Message control in a Social World

How do we control our brand's messages in Social Media? How do we make sure what's said about us is what we want to hear?

The simple answer is You Can't, the platforms are about transparency, NOT control.

If you give your audience messages and values that are straight up - 'grubby gumboots' honest, you should't be afraid of social media.

In the past, before Twitter and Facebook and other social networks like blogs your corporate messages were only secure and controlled until the press release was published. After that you were relying on the reporters and editors to stick to your story and not dig any deeper. And even then something spoken is something to be shared, no matter how secret it is.

So in effect perhaps message control is fictitious, it never really existed. Perhaps now with Social media a brand can start to gain some element or control with its communities support

If you're apart of the community and build relationships when you don't need to, then you will have more credibility when you really need support. It's a matter of creating some Social Capital or adding to your Whuffie Bank as Tara Hunt says in her book The Whuffie Factor. Essentially the more good things you do for your community the more your community will do for you in the future.

Interactive communication is not a monologue but a dialog between 1:many or many:many depending on what tools you're using to facilitate those conversations.

A monologue is a dictation and a dialog is a conversation.

 

Stephen Johnson (@huxley) is the Head of Digital Innovation at DRAFTFCB. I wrote to him and asked for his take on message control and social media.

"We live in a world where people come together online to discuss just about everything. This conversation grows by day, and there are millions of people tuning into these conversations and being influenced by what is

said. In a ‘conversation age’ where building social capital online has become crucial to managing brand reputation, increasingly businesses are turning to social networks and technologies to shape and guide messaging.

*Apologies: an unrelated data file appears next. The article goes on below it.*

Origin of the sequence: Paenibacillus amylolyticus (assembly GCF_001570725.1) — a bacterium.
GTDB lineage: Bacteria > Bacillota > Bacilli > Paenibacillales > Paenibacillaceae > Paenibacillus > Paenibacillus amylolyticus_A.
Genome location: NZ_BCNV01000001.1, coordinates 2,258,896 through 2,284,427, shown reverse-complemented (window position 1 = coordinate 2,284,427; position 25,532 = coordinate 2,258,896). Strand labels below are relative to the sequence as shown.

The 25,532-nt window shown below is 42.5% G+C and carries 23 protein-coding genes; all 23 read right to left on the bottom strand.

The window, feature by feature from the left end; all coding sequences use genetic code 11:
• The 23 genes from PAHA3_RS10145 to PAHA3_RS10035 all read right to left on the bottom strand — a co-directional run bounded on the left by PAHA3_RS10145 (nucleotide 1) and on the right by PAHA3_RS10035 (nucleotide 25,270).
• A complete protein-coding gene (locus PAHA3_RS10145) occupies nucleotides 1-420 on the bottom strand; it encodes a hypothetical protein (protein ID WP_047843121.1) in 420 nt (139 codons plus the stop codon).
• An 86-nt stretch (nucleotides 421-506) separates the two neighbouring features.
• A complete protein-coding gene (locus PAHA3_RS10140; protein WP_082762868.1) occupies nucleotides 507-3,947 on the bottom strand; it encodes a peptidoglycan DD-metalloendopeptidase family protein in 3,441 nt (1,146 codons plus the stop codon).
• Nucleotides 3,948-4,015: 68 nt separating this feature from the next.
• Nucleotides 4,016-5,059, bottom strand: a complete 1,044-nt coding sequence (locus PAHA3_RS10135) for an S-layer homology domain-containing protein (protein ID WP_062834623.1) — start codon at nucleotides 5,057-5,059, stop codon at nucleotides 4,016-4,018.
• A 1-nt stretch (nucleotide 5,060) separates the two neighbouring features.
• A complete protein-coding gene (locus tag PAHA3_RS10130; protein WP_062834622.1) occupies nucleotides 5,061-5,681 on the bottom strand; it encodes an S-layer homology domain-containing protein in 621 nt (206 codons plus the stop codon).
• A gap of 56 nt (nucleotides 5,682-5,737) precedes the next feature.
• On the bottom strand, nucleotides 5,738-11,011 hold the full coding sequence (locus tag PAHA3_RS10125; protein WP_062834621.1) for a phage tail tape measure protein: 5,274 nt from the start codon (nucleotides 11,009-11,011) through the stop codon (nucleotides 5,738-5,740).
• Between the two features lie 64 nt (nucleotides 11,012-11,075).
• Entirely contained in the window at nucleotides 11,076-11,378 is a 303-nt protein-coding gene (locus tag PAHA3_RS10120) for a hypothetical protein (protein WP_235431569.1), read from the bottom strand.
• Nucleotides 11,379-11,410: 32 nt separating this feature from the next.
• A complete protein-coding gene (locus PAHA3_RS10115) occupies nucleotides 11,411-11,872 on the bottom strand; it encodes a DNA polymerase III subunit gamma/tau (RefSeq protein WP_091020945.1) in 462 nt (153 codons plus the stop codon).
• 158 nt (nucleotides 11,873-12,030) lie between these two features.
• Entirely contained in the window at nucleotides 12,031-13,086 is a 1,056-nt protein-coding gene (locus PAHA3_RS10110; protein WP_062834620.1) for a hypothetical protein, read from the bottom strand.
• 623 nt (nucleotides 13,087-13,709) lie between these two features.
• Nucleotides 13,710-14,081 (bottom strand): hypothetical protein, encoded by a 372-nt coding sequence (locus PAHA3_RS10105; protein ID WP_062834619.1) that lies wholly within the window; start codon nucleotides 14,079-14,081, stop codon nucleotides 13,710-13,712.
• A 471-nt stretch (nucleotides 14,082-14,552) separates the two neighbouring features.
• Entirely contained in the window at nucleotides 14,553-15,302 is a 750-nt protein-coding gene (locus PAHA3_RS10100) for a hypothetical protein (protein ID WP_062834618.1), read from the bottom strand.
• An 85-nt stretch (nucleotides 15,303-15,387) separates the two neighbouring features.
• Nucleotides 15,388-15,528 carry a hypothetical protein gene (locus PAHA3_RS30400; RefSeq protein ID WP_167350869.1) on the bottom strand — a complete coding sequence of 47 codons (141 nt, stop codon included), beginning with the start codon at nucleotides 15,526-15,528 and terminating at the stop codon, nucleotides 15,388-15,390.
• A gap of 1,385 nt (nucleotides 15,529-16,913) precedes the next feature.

This presents businesses with new models for brand innovation, participation, and competitive advantage, whilst at the same redefining brand-consumer relationships through transparency and genuine, value-based exchange.

It's less about control as nowadays people publish what they want, whenever they want. There are no 'silver bullets' for success other than a willingness to 'be part of a conversation' - a conversation for the most

part which is already happening around us. By providing customers with relevant pathways to interact and engage, brands can harness social media to be more relevant to their customers, whilst at the same time build trust and presence. The results are often surprising, leading to 'earned media' and communities of highly engaged individuals advocating and distributing message and content on their behalf. So I ask this question... can we really afford to not be part of the conversation?"

 

Participating in the conversations that are already happening about your brand or about your industry is crucial to developing the communities trust, respect and goodwil. Without any goodwil your message could go anywhere, and turn into a big green monster. All you have to do is look at the Nestle case study.

Enough Said? Comments?